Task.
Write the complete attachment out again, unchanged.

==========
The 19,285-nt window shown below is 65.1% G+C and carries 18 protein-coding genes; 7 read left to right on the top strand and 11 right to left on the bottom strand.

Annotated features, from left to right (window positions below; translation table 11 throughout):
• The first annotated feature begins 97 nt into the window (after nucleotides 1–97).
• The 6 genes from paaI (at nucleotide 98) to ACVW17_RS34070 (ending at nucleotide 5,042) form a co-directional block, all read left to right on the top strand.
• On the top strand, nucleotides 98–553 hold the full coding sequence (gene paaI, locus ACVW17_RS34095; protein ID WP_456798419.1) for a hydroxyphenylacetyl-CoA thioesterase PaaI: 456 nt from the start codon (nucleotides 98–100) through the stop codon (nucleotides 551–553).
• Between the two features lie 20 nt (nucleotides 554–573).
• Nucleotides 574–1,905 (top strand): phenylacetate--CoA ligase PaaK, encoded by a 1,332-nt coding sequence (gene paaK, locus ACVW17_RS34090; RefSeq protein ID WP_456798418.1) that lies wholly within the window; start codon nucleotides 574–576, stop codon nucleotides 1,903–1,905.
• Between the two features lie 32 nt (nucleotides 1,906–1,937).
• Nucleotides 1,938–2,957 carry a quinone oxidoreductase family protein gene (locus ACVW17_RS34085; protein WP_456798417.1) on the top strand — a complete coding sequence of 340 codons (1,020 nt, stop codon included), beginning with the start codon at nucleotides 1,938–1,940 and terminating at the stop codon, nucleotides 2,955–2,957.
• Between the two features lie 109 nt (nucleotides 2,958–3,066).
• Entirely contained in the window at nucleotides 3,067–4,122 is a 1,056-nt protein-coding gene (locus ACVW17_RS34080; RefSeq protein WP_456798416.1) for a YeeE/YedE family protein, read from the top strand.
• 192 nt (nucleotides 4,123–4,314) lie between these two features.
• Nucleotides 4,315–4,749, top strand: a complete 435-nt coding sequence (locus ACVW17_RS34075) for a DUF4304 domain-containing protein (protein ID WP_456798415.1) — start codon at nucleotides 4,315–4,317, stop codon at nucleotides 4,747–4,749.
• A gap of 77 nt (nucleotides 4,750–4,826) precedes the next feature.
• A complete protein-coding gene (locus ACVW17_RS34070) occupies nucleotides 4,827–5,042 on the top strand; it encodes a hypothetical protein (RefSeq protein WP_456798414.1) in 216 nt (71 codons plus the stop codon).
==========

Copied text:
The 19,285-nt window shown below is 65.1% G+C and carries 18 protein-coding genes; 7 read left to right on the top strand and 11 right to left on the bottom strand.

Annotated features, from left to right (window positions below; translation table 11 throughout):
• The first annotated feature begins 97 nt into the window (after nucleotides 1–97).
• The 6 genes from paaI (at nucleotide 98) to ACVW17_RS34070 (ending at nucleotide 5,042) form a co-directional block, all read left to right on the top strand.
• On the top strand, nucleotides 98–553 hold the full coding sequence (gene paaI, locus ACVW17_RS34095; protein ID WP_456798419.1) for a hydroxyphenylacetyl-CoA thioesterase PaaI: 456 nt from the start codon (nucleotides 98–100) through the stop codon (nucleotides 551–553).
• Between the two features lie 20 nt (nucleotides 554–573).
• Nucleotides 574–1,905 (top strand): phenylacetate--CoA ligase PaaK, encoded by a 1,332-nt coding sequence (gene paaK, locus ACVW17_RS34090; RefSeq protein ID WP_456798418.1) that lies wholly within the window; start codon nucleotides 574–576, stop codon nucleotides 1,903–1,905.
• Between the two features lie 32 nt (nucleotides 1,906–1,937).
• Nucleotides 1,938–2,957 carry a quinone oxidoreductase family protein gene (locus ACVW17_RS34085; protein WP_456798417.1) on the top strand — a complete coding sequence of 340 codons (1,020 nt, stop codon included), beginning with the start codon at nucleotides 1,938–1,940 and terminating at the stop codon, nucleotides 2,955–2,957.
• Between the two features lie 109 nt (nucleotides 2,958–3,066).
• Entirely contained in the window at nucleotides 3,067–4,122 is a 1,056-nt protein-coding gene (locus ACVW17_RS34080; RefSeq protein WP_456798416.1) for a YeeE/YedE family protein, read from the top strand.
• 192 nt (nucleotides 4,123–4,314) lie between these two features.
• Nucleotides 4,315–4,749, top strand: a complete 435-nt coding sequence (locus ACVW17_RS34075) for a DUF4304 domain-containing protein (protein ID WP_456798415.1) — start codon at nucleotides 4,315–4,317, stop codon at nucleotides 4,747–4,749.
• A gap of 77 nt (nucleotides 4,750–4,826) precedes the next feature.
• A complete protein-coding gene (locus ACVW17_RS34070) occupies nucleotides 4,827–5,042 on the top strand; it encodes a hypothetical protein (RefSeq protein WP_456798414.1) in 216 nt (71 codons plus the stop codon).